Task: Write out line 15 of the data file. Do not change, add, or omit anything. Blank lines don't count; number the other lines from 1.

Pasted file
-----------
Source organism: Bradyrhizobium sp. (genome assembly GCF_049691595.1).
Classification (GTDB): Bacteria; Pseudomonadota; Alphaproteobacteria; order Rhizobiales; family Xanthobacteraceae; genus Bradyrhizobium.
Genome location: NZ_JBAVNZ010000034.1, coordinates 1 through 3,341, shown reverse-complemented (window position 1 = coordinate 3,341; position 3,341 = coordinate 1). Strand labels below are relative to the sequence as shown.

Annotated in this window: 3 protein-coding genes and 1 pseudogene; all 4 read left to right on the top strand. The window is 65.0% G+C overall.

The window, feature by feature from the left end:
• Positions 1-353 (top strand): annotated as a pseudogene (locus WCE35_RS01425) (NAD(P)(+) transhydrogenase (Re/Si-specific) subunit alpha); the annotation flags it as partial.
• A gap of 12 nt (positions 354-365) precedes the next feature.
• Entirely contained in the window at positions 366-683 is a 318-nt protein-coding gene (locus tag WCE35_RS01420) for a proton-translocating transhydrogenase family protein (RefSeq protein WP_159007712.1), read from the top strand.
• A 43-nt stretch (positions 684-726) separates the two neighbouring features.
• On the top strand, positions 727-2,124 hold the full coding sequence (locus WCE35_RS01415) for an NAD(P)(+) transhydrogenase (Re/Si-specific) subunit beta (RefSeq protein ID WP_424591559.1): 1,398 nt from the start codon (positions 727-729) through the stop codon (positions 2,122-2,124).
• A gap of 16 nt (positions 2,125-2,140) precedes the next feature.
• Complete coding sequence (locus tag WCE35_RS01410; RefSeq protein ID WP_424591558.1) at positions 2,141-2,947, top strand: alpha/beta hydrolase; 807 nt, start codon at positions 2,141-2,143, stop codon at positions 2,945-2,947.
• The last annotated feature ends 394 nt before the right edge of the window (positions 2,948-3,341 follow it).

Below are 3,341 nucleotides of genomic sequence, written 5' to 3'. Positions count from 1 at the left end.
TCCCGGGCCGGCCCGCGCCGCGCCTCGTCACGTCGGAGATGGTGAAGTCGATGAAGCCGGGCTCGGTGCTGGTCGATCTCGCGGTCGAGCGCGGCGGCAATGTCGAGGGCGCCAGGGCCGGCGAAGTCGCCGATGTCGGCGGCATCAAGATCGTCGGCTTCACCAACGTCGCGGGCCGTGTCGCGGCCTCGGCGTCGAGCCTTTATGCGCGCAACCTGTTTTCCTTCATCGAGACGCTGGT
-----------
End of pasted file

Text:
TCCCGGGCCGGCCCGCGCCGCGCCTCGTCACGTCGGAGATGGTGAAGTCGATGAAGCCGGGCTCGGTGCTGGTCGATCTCGCGGTCGAGCGCGGCGGCAATGTCGAGGGCGCCAGGGCCGGCGAAGTCGCCGATGTCGGCGGCATCAAGATCGTCGGCTTCACCAACGTCGCGGGCCGTGTCGCGGCCTCGGCGTCGAGCCTTTATGCGCGCAACCTGTTTTCCTTCATCGAGACGCTGGT